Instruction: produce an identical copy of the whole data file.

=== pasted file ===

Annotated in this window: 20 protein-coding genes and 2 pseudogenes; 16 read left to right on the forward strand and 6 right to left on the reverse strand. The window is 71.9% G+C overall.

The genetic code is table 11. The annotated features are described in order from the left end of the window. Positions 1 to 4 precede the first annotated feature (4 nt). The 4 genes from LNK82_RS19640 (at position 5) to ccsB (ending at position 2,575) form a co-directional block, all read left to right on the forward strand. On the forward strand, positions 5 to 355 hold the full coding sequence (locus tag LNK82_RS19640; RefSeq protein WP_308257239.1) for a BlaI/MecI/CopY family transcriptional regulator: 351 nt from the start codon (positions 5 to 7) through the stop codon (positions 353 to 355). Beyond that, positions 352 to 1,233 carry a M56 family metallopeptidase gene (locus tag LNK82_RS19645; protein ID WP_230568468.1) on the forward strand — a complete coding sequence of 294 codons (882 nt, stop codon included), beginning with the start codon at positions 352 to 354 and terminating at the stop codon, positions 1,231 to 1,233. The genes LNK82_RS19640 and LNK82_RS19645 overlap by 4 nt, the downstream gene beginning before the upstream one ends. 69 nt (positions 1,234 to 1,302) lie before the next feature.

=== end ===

Annotated in this window: 20 protein-coding genes and 2 pseudogenes; 16 read left to right on the forward strand and 6 right to left on the reverse strand. The window is 71.9% G+C overall.

The genetic code is table 11. The annotated features are described in order from the left end of the window. Positions 1 to 4 precede the first annotated feature (4 nt). The 4 genes from LNK82_RS19640 (at position 5) to ccsB (ending at position 2,575) form a co-directional block, all read left to right on the forward strand. On the forward strand, positions 5 to 355 hold the full coding sequence (locus tag LNK82_RS19640; RefSeq protein WP_308257239.1) for a BlaI/MecI/CopY family transcriptional regulator: 351 nt from the start codon (positions 5 to 7) through the stop codon (positions 353 to 355). Beyond that, positions 352 to 1,233 carry a M56 family metallopeptidase gene (locus tag LNK82_RS19645; protein ID WP_230568468.1) on the forward strand — a complete coding sequence of 294 codons (882 nt, stop codon included), beginning with the start codon at positions 352 to 354 and terminating at the stop codon, positions 1,231 to 1,233. The genes LNK82_RS19640 and LNK82_RS19645 overlap by 4 nt, the downstream gene beginning before the upstream one ends. 69 nt (positions 1,234 to 1,302) lie before the next feature.